By: Jeanne Mackin
Publisher: New American Library
Publication Date: June 2014
Reviewed by: Diane Lunsford
Review Date: May 1, 2014
In her latest book, The Beautiful American, Jeanne Mackin pays admirable homage to American photographer and beautiful woman, Lee Miller. Ms. Mackin focuses on Miller’s notoriety whose iconic status was established as a fashion model in New York in the 1920’s before going to Paris where her fame continued to grow as a noted fashion and fine art photographer.
Lee Miller was born in Poughkeepsie, New York in 1907 to a family of privilege. Unlike most girls her age, Lee wasn’t interested in teddy bear teas and playing dolls. Rather, when she met Nora Tours, daughter of the family’s gardener (and weeks apart in age), she finally met someone who understood adventure (nearly) as well as she did. Lee’s father, Theodore, was an amateur photographer and often used Lee as his model subject for his work. Perhaps he was the inspiration for Lee’s ultimate love (and ability) of photography. No matter, at the age of eight, Lee’s attention was focused on Nora’s arrival with her father and the adventures of climbing trees and being tomboys. The course of life is fragile and innocence is lost. Such was the case for “Li Li,” Nora’s nickname for Lee, after a visit to a family friend in Brooklyn. It wasn’t until years later and a continent away that Nora learns why that sweet little eight year old girl in the flowing white dress couldn’t come out to play anymore.
Years later and more than a collection of history in their respective pasts, Lee and Nora meet again. It is post war England and as was the case with many, Nora’s purpose in being there was to continue her quest to pick up the pieces of her life post WWII. Her reason for being in England was her continued search for her missing daughter, Dahlia. Not necessarily as fate would have it, she literally bumps into Lee outside of Harrods. The last she had seen Lee was years earlier; a brilliant time for expatriated Americans “finding themselves” in Paris. It was a time before war and devastation, but there was one memory that resonated for Nora when she sees Lee again ... The love of her life, struggling artist Jamie, was one of Lee’s love conquests. The first memory that comes rushing back for Nora in that Harrods doorway is the image of Lee and Jamie in Lee’s Paris studio bed. Perhaps their chance meeting a (sort-of) continent away was more than just a coincidence.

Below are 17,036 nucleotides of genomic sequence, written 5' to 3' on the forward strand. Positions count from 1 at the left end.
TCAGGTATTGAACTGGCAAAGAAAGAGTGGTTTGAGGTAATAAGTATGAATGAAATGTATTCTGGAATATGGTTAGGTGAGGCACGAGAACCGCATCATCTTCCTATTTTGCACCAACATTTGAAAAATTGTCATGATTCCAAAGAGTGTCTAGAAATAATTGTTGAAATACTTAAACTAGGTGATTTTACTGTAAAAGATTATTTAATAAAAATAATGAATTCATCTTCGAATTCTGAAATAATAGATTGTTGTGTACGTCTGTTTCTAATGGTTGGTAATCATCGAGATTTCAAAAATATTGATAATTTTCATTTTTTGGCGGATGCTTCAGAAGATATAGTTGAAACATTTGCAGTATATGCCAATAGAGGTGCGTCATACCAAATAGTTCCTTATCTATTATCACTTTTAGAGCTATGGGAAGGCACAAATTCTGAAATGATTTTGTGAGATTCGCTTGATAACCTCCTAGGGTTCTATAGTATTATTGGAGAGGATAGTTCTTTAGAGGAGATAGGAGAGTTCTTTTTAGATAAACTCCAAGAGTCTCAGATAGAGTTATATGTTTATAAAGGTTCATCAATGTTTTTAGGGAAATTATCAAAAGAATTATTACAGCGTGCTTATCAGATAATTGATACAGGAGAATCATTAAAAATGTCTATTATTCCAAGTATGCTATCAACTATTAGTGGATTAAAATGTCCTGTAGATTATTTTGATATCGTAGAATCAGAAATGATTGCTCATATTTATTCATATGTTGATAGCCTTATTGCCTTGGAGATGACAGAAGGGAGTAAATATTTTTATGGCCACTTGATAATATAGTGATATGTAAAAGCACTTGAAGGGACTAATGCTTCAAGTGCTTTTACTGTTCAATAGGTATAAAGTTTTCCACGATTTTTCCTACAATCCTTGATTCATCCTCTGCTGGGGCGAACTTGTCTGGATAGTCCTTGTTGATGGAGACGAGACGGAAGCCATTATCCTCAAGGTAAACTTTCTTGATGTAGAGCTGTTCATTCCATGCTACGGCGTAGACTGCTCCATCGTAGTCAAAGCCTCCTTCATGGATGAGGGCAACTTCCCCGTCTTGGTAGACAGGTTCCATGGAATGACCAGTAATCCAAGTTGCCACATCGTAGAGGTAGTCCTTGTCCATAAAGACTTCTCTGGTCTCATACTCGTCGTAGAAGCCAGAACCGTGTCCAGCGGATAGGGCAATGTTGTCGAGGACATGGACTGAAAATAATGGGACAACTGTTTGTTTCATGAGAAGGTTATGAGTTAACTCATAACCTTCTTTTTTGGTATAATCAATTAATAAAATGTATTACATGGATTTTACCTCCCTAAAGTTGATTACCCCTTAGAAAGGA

Jeanne Mackin has done a brilliant job in committing the life and times of Elizabeth “Lee” Miller to the pages of The Beautiful American. Mackin’s ability to take a real person (Lee Miller) and fuse her life together with the fictitious “Nora Tours” and create a friendship that transcends the infamy of pre and post WWII is fascinating and an accomplished feat that has been delivered ten-fold. “Nora” is as credible a character as the real person Miller is. Mackin has a style that requires little coaxing to encourage the reader to turn to the next page. She is the epitome of a story teller in that her opening to The Beautiful American immediately hooks her readership and convinces them that they have just come across a must read. She consistently sets up each scene with solid foundation that easily coaxes the reader into the situation with a natural curiosity to find out what will happen next. After reading The Beautiful American, I went back to the internet to learn more about the infamous Lee Miller and found that everything I read, Ms. Mackin had accurately captured and adeptly spun the information into storytelling fashion personified in her book. This is a fantastically written book and truly a story that I would challenge anyone who reads it to say it was easy to put this book down before the last page had been read. Well done Ms. Mackin! I am a fan!
Quill says: An exceptional story about a woman of substance who left an indelible mark as her legacy.
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